5. Salé and Pelletier (2002 Salt Lake City)
When Russian skaters Elena Berezhnaya and Anton Sikharulidze won gold in the 2002 figure skating, allegations of corruption were rife. It appeared to everyone but the judges that the Canadian pairing of Jamie Salé and David Pelletier had performed the superior routine. The IOC decided to declare both the Russians and the Canadian pairs as gold medal winners and held a new medal ceremony where all four stood on top of the podium to receive their medals. The incident forced the ISU to implement changes as to how figure skating competitions are now judged.
4. Eric Heiden (1980 Lake Placid)
At the Lake Placid games, world champion speed skater Eric Heiden collected five individual gold medals, set four Olympic records and smashed the world record in the 10,000-meter race, after winning gold in his previous four races. The achievement of winning five gold medals in individual events in a single Olympic games was unprecedented at the time, and ranks in the same league as Mark Phelps’ history setting in swimming at the 2008 Beijing Olympics. Following his historic Winter sport performance, Heiden turned to cycling, where in 1985, he won the U.S. professional cycling championship. He competed in the Tour de France in 1986, and, now retired from sport, is today a surgeon in the USA. His sister Beth was also an accomplished speed skater.
3. Nancy Kerrigan (1994 Lillehammer)
American skater and favorite to win an Olypmic gold medal for the US, Nancy Kerrigan was injured in an attack and forced out of the 1994 US figure skating championships. Tonya Harding, another American skater and competitive rival of Kerrigan, was victorious and took a place in the squad for the Lillehammer Olympics. As it turned out, however, Kerrigan’s assailant had been Shawn Eckardt who, with Harding’s ex-husband, Jeff Gillooly, had perpetrated the crime with Harding’s knowledge and blessing. At the Olympics, Harding came eighth while Kerrigan took silver in the ‘Battle of wounded knee’.
2. Steven Bradbury (2002 Salt Lake City)
Knowing he couldn’t outrace a field led by American short track speed skating superstar Apolo Anton Ohno, Australian Steven Bradbury’s strategy in the 1000-meter final was simple. Stay in the back, and wait for chaos. Short track, in which skaters race against each other around a 111-meter oval, is roller derby on ice, so that plan often works. Just 20 meters from the finish line, Ohno and archrival Li Jiajun of China tangled arms, sending Jiajun sprawling, before Korean Ahn Hyun-Soo collided with Ohno and Canada’s Mathieu Turcotte, causing a massive pileup. Bradbury, who had stayed at the rear of the pack, skated past the pile-up for the first Winter Olympic gold in Aussie history. Some fans booed Bradbury – one even cursed him – thinking Bradbury’s gold was a fluke. It was. But Bradbury said, “I’ll take it for the hard slog that I’ve put in.”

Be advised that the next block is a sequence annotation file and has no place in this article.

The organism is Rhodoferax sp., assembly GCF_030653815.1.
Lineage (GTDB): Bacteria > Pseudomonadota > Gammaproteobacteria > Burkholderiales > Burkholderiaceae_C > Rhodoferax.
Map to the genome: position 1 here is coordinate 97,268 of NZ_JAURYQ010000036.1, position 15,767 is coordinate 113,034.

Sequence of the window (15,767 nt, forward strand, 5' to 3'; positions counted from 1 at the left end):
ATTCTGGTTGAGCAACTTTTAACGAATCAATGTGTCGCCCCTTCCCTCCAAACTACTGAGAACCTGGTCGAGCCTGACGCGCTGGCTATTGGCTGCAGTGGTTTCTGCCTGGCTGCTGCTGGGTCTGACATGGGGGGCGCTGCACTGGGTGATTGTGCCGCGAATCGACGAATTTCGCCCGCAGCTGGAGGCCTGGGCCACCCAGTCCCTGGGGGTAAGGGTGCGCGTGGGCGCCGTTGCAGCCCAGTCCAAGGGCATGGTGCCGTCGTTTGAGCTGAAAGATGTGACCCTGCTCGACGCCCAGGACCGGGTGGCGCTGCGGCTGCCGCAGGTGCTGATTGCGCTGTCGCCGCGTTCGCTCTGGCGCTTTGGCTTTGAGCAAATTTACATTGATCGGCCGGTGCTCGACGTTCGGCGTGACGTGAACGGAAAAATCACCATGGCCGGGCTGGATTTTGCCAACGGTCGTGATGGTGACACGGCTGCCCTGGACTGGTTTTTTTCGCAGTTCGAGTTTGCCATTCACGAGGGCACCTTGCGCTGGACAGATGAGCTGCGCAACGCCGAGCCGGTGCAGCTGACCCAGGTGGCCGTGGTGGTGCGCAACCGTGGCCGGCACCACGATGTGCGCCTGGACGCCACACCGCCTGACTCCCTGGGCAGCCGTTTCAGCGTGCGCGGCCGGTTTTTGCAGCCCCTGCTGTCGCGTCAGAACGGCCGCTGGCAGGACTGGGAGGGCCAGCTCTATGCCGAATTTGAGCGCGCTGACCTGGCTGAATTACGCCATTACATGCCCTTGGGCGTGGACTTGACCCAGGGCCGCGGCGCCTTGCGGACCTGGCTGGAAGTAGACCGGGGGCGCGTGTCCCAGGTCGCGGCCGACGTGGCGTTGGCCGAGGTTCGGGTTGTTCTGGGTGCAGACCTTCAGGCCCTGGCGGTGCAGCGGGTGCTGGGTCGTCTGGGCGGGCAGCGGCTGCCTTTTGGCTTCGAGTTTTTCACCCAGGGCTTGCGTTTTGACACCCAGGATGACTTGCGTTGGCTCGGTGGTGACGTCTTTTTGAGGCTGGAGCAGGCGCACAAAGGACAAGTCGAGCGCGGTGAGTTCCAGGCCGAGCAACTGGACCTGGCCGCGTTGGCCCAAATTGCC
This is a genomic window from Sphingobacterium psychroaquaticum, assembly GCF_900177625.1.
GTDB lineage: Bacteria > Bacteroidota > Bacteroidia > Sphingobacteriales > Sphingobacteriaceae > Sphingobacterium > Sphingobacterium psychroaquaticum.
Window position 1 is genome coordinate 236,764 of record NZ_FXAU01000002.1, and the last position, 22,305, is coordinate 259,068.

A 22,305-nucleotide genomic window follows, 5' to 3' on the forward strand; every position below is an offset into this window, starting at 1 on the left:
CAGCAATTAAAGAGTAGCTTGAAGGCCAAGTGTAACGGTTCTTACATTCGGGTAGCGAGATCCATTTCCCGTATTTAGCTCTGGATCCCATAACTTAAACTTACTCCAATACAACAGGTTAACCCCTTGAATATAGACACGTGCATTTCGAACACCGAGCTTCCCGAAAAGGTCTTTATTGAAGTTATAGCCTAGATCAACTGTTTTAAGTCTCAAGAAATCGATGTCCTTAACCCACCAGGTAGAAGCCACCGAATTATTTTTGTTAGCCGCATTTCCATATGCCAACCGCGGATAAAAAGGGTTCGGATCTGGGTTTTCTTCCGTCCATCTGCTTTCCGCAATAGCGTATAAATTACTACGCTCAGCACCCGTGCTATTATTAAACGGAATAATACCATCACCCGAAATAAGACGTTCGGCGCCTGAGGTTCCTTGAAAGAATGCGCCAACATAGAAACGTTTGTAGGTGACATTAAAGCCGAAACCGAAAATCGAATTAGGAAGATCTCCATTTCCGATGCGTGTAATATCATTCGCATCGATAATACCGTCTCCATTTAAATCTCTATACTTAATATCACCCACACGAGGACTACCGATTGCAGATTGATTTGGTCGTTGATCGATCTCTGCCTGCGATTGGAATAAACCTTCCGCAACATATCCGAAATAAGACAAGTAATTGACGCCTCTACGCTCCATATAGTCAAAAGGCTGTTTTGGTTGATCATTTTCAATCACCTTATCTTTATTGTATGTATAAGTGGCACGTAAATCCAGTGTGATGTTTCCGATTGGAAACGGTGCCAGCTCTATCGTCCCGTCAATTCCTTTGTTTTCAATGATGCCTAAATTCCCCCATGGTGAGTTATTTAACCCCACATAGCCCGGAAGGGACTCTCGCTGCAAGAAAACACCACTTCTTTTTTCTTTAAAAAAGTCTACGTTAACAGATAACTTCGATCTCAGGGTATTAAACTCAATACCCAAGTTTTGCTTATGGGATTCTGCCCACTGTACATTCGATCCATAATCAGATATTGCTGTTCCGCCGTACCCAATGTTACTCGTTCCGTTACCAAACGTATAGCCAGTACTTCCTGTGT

1. Dual Gold Canadian Men’s/Women’s Hockey Each Win TWICE! (2002 Salt Lake City; 2010 Vancouver)
Leading into the tournament, the press was saying that “The women had no chance (they had lost 8 straight international championships to the US). The men were nothing but one of six teams capable of winning”. Yet, in 2002, Canada won 17 medals at the Salt Lake City Games for fourth place in the medal standings, and ended a 50-year drought in the Olympics by beating the United States, 5-2, for the gold medal in hockey. The icing on the cake for the nation that claims hockey as its national sport was the gold medal for both its men’s and women’s teams. In this Olympics, Canada not only made hockey history, but the teams also made Olympic history by having the first dual gold medal won in a single sport by men’s and women’s teams.